Which cutting board is best?
Whether you’re a professional chef in a busy commercial kitchen or someone who’s just learning how to cook, cutting boards are a critical piece of equipment. Made for everything from rolling out pasta to mincing garlic, the right cutting board allows you to safely prepare every ingredient you need to create your next culinary masterpiece.
For a cutting board that’s easy on knives and durable no matter what you throw at it, John Boos Block Maple Wood Reversible Cutting Board is a superb choice.
What to know before you buy a cutting board
Cutting boards come in a wide variety of materials, each with pros and cons.
- Wood: Wooden cutting boards are a classic choice found in nearly every kitchen across the globe. They’re made in a variety of woods, including maple, teak and bamboo. They’re also available with single-slab construction or in a butcher block style, with strips of wood pressed together to form a whole piece. While wood is generally the safest option to keep knives sharp and free from nicks, it requires some special care to prevent cracking or splitting.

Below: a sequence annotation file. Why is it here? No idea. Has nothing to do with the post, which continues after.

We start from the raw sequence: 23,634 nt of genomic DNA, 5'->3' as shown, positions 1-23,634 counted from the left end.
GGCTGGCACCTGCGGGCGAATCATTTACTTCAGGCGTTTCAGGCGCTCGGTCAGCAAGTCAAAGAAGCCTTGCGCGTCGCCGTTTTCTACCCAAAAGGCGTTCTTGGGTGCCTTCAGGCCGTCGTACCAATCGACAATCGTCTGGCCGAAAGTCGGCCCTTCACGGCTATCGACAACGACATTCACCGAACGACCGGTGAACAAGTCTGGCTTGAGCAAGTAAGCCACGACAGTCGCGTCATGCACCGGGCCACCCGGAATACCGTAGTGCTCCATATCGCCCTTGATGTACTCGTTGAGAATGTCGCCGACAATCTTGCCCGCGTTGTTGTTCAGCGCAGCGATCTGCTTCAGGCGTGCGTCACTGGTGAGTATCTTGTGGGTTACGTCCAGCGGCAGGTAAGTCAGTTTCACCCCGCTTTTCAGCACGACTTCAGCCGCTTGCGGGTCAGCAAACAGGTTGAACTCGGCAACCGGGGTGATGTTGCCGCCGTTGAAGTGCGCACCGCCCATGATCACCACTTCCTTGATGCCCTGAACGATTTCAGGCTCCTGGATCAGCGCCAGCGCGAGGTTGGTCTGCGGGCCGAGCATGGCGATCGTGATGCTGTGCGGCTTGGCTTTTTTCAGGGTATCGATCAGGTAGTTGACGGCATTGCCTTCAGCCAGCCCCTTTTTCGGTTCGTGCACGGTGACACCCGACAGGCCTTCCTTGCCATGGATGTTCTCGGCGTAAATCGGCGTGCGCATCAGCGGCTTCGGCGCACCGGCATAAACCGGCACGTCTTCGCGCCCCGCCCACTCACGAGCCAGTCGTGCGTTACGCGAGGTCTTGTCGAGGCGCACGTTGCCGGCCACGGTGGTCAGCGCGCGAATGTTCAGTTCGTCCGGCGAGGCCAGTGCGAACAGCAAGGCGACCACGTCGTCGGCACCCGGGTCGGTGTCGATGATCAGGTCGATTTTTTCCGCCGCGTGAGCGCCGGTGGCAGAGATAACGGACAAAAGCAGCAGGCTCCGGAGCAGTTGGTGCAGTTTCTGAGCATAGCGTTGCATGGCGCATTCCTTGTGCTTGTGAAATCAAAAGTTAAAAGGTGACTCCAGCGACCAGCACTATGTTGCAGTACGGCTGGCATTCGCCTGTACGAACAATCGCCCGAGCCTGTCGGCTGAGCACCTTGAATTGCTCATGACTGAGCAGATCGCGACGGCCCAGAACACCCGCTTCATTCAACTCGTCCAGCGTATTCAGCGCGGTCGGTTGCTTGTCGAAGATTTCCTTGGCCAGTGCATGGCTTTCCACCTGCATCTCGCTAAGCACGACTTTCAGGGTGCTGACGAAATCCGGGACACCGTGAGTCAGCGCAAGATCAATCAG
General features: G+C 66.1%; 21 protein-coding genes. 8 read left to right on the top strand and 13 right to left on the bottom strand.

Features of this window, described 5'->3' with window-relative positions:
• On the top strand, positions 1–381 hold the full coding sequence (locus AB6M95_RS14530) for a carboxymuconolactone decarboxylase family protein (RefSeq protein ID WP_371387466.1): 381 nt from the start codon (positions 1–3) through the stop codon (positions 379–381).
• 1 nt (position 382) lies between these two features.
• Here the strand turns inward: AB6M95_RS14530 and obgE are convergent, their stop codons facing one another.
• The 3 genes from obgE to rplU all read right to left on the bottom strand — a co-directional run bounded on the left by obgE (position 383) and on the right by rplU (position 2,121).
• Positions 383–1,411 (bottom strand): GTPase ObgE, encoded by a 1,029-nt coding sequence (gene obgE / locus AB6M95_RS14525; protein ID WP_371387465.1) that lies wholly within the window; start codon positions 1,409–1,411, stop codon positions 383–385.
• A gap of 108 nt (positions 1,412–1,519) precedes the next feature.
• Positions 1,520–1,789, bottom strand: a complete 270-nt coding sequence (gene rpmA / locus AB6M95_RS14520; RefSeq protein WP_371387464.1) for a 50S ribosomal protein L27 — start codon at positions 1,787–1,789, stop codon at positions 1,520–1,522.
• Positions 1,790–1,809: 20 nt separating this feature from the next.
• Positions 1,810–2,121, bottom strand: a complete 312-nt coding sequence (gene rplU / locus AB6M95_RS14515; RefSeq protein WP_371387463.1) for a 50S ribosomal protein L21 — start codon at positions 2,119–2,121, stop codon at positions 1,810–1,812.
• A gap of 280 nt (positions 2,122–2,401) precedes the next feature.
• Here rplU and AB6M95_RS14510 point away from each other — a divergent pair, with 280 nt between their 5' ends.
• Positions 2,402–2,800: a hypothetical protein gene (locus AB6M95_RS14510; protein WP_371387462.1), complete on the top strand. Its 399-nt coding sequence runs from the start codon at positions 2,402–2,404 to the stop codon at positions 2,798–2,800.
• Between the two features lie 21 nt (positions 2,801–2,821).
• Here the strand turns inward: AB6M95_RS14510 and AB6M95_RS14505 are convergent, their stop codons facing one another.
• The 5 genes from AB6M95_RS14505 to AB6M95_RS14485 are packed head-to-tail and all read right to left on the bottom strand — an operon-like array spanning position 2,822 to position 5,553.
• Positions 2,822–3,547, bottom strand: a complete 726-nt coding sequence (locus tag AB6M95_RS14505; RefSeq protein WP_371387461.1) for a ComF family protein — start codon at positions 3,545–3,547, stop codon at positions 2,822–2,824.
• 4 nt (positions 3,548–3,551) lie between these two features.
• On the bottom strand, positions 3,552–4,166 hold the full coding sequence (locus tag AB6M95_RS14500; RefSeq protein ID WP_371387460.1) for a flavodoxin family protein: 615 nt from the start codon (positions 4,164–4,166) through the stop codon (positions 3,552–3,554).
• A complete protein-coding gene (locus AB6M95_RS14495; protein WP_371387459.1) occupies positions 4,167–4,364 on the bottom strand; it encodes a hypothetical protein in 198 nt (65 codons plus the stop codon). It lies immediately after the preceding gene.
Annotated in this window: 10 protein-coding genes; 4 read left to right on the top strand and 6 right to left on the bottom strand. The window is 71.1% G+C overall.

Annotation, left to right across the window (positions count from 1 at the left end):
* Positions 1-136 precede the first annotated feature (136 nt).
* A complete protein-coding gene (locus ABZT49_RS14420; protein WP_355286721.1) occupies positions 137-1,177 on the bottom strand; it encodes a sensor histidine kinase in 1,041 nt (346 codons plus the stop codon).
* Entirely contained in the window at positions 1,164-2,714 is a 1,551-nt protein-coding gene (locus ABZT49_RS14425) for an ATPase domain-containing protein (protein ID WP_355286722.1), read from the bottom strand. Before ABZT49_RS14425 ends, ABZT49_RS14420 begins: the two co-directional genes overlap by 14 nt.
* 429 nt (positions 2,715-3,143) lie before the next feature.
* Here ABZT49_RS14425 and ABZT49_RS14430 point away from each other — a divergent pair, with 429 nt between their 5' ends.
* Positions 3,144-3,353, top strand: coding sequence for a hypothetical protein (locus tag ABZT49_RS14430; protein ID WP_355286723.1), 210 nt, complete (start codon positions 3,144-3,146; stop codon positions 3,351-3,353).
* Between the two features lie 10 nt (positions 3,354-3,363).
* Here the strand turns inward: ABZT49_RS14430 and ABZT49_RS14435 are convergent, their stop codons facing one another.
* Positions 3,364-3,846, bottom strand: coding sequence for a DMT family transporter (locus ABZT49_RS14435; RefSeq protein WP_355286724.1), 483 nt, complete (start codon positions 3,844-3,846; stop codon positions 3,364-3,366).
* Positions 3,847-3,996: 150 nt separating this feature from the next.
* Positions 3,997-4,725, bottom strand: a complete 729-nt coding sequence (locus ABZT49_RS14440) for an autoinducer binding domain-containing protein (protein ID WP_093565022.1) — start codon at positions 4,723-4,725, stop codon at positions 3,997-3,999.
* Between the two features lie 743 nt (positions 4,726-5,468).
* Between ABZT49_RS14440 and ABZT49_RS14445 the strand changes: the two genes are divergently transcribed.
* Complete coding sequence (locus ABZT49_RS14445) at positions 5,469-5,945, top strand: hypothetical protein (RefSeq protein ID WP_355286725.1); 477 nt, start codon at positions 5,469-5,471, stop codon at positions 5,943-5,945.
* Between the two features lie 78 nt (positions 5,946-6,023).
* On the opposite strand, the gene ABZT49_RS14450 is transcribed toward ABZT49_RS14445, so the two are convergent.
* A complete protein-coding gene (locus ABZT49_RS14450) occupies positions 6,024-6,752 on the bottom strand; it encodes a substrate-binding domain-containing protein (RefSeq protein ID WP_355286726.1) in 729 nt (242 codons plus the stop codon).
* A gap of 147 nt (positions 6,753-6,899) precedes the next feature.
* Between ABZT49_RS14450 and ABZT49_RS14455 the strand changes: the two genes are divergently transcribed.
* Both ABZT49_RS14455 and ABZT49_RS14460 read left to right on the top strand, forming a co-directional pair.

- Plastic: Food-grade high-density polypropylene plastic boards are utilitarian and not particularly stylish. They’re an inexpensive option that’s a good choice to prevent cross-contamination between fresh foods and raw meat. Most plastic cutting boards can be washed in the dishwasher, too. However, plastic boards are rough on knives, and scratches in the surface can harbor bacteria when not properly washed. It’s best to replace plastic cutting boards when they scratch.
- Glass: This material is not common or preferred among professional chefs. The utility of a glass cutting board lies largely in displaying already prepared foods. They aren’t good for knives, and they’re prone to breaking.
- Slate or stone: As with glass boards, slate is generally only used for serving or display.
You want a cutting board that can accommodate what you cook — you wouldn’t want to chop a mess of greens on a pint-sized board.
Look for larger boards when you need space to spread out — to slice the rind off melons, chiffonade kale and peel and chopping squash.